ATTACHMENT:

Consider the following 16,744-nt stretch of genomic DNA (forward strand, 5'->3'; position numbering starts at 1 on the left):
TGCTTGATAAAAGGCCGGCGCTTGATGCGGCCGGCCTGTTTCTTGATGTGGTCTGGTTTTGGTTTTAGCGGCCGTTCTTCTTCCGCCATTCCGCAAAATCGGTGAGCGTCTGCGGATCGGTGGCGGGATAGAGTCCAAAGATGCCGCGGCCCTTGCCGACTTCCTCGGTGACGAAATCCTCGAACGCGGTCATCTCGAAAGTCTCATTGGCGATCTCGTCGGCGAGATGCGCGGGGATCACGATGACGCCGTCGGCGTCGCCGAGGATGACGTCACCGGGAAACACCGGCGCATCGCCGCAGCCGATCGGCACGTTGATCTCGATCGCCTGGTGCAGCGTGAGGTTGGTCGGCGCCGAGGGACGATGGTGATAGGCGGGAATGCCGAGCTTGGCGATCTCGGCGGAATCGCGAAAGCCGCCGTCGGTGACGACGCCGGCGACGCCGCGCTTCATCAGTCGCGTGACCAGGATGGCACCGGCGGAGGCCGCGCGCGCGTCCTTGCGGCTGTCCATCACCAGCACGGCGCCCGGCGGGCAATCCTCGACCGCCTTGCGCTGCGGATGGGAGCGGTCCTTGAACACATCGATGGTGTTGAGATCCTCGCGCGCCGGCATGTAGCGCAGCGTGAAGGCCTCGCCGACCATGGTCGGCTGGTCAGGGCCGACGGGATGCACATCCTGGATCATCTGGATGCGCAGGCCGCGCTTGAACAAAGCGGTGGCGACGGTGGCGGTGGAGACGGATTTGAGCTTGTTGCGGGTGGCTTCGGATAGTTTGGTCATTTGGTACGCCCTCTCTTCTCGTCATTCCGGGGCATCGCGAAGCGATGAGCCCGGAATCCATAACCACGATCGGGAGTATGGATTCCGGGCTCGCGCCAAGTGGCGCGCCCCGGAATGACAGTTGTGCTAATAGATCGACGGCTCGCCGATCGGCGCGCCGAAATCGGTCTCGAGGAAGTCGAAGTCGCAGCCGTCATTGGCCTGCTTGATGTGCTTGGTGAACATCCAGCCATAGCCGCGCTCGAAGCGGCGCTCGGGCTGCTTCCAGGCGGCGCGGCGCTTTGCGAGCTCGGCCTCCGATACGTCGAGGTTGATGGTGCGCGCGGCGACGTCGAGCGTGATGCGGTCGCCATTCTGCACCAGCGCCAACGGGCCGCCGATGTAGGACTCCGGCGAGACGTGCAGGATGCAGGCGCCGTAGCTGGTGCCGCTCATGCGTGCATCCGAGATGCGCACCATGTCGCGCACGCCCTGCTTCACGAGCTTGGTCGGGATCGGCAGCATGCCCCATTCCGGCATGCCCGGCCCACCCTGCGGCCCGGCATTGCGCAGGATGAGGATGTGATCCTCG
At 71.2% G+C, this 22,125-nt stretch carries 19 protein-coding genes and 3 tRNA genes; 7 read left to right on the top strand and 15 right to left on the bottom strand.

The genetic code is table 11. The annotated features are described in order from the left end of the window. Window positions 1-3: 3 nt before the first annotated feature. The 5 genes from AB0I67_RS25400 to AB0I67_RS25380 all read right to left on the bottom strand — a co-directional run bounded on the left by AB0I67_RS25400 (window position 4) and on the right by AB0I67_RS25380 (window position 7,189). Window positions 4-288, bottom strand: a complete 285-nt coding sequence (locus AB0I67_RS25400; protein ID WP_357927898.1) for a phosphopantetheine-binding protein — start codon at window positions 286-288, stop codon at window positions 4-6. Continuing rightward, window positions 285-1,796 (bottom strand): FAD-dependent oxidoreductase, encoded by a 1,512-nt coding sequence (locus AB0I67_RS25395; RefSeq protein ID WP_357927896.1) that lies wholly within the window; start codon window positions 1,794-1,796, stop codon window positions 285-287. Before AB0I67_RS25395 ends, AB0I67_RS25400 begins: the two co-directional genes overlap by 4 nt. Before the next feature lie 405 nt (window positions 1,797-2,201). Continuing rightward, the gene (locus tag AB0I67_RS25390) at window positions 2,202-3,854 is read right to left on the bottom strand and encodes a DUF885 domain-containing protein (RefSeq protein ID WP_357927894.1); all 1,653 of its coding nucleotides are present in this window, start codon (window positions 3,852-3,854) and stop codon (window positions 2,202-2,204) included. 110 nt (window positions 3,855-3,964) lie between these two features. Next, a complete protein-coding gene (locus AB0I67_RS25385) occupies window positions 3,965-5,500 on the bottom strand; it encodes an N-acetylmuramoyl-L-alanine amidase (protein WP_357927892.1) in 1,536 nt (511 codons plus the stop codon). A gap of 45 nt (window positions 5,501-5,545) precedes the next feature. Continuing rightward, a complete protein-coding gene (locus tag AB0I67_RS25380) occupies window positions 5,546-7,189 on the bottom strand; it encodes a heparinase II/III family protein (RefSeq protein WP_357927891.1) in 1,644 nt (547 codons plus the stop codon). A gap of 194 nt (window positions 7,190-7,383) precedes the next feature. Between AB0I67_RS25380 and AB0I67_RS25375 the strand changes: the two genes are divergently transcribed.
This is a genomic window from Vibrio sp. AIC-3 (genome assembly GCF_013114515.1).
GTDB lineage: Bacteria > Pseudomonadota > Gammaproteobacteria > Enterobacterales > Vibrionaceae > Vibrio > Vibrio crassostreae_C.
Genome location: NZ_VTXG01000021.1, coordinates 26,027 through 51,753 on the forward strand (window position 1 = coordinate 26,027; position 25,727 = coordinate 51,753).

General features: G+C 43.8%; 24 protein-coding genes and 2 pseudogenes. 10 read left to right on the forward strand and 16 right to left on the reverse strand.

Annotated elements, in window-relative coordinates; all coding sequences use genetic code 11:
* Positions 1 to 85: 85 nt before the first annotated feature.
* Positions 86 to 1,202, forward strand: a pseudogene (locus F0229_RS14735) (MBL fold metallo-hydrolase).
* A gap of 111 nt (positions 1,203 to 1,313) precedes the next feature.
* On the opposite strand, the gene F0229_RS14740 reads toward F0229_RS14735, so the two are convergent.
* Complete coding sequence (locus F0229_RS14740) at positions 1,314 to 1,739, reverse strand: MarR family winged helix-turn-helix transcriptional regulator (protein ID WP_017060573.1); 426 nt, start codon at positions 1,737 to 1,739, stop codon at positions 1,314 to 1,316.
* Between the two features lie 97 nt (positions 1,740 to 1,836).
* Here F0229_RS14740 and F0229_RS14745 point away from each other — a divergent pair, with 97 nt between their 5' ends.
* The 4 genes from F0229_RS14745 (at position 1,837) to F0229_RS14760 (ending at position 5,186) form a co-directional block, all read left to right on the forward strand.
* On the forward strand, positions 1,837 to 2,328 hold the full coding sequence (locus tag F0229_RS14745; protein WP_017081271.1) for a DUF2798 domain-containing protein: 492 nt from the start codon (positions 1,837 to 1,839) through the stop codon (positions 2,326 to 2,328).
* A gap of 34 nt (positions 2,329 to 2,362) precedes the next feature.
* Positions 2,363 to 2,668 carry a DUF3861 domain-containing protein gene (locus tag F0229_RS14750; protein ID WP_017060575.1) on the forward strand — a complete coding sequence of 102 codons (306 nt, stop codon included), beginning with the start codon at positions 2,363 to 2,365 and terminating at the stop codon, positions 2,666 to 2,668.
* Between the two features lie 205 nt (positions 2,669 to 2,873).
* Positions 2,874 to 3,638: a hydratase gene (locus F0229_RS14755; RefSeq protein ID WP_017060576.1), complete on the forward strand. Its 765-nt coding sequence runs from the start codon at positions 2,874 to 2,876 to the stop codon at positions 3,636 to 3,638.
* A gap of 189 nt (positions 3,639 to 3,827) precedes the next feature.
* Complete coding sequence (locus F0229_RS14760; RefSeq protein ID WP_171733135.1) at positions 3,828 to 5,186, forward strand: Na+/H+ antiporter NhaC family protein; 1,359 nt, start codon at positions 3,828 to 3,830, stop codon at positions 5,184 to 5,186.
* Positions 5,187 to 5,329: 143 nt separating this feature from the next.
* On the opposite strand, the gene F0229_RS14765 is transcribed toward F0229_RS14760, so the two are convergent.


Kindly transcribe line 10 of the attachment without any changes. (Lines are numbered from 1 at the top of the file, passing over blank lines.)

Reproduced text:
* Positions 1 to 85: 85 nt before the first annotated feature.